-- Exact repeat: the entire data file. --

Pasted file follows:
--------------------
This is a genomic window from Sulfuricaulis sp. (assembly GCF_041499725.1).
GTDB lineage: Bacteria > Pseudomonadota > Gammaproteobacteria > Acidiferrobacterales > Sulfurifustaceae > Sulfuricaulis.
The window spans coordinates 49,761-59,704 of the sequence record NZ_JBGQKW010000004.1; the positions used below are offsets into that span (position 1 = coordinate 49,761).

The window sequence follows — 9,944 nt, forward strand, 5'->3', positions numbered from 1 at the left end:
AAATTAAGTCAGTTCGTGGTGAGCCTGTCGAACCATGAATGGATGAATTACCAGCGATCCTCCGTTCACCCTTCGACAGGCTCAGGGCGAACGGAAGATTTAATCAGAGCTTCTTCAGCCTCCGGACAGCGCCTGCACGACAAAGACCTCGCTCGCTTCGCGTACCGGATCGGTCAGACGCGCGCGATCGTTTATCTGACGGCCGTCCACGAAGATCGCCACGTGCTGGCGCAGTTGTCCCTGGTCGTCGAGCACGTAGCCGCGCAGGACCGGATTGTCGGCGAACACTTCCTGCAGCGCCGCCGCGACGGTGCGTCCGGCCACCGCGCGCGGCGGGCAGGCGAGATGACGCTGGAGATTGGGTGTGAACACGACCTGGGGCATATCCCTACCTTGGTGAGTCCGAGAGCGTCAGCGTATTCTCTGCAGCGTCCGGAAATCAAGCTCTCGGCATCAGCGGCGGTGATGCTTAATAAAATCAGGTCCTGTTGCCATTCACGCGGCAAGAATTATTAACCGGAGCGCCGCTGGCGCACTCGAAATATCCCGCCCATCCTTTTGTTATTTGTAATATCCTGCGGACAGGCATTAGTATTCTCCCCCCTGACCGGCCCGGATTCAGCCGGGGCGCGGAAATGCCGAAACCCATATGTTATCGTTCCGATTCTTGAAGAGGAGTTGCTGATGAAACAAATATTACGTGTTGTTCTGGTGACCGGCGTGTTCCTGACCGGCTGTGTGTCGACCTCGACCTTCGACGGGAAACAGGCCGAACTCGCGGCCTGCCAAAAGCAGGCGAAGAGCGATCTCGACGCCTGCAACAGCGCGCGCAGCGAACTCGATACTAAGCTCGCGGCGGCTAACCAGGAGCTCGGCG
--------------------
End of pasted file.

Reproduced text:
This is a genomic window from Sulfuricaulis sp. (assembly GCF_041499725.1).
GTDB lineage: Bacteria > Pseudomonadota > Gammaproteobacteria > Acidiferrobacterales > Sulfurifustaceae > Sulfuricaulis.
The window spans coordinates 49,761-59,704 of the sequence record NZ_JBGQKW010000004.1; the positions used below are offsets into that span (position 1 = coordinate 49,761).

The window sequence follows — 9,944 nt, forward strand, 5'->3', positions numbered from 1 at the left end:
AAATTAAGTCAGTTCGTGGTGAGCCTGTCGAACCATGAATGGATGAATTACCAGCGATCCTCCGTTCACCCTTCGACAGGCTCAGGGCGAACGGAAGATTTAATCAGAGCTTCTTCAGCCTCCGGACAGCGCCTGCACGACAAAGACCTCGCTCGCTTCGCGTACCGGATCGGTCAGACGCGCGCGATCGTTTATCTGACGGCCGTCCACGAAGATCGCCACGTGCTGGCGCAGTTGTCCCTGGTCGTCGAGCACGTAGCCGCGCAGGACCGGATTGTCGGCGAACACTTCCTGCAGCGCCGCCGCGACGGTGCGTCCGGCCACCGCGCGCGGCGGGCAGGCGAGATGACGCTGGAGATTGGGTGTGAACACGACCTGGGGCATATCCCTACCTTGGTGAGTCCGAGAGCGTCAGCGTATTCTCTGCAGCGTCCGGAAATCAAGCTCTCGGCATCAGCGGCGGTGATGCTTAATAAAATCAGGTCCTGTTGCCATTCACGCGGCAAGAATTATTAACCGGAGCGCCGCTGGCGCACTCGAAATATCCCGCCCATCCTTTTGTTATTTGTAATATCCTGCGGACAGGCATTAGTATTCTCCCCCCTGACCGGCCCGGATTCAGCCGGGGCGCGGAAATGCCGAAACCCATATGTTATCGTTCCGATTCTTGAAGAGGAGTTGCTGATGAAACAAATATTACGTGTTGTTCTGGTGACCGGCGTGTTCCTGACCGGCTGTGTGTCGACCTCGACCTTCGACGGGAAACAGGCCGAACTCGCGGCCTGCCAAAAGCAGGCGAAGAGCGATCTCGACGCCTGCAACAGCGCGCGCAGCGAACTCGATACTAAGCTCGCGGCGGCTAACCAGGAGCTCGGCG